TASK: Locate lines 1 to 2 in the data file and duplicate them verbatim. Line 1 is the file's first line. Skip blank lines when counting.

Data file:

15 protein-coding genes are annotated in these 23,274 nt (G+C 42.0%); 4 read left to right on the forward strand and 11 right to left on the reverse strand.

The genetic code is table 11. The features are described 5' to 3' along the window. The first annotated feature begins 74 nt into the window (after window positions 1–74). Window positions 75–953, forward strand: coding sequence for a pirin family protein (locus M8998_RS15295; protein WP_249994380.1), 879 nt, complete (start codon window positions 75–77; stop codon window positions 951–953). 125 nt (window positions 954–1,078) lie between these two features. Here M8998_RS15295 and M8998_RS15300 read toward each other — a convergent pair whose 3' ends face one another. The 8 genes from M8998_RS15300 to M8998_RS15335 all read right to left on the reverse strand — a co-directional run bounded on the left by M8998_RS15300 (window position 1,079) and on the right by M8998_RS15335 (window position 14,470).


15 protein-coding genes are annotated in these 23,274 nt (G+C 42.0%); 4 read left to right on the forward strand and 11 right to left on the reverse strand.

The genetic code is table 11. The features are described 5' to 3' along the window. The first annotated feature begins 74 nt into the window (after window positions 1–74). Window positions 75–953, forward strand: coding sequence for a pirin family protein (locus M8998_RS15295; protein WP_249994380.1), 879 nt, complete (start codon window positions 75–77; stop codon window positions 951–953). 125 nt (window positions 954–1,078) lie between these two features. Here M8998_RS15295 and M8998_RS15300 read toward each other — a convergent pair whose 3' ends face one another. The 8 genes from M8998_RS15300 to M8998_RS15335 all read right to left on the reverse strand — a co-directional run bounded on the left by M8998_RS15300 (window position 1,079) and on the right by M8998_RS15335 (window position 14,470).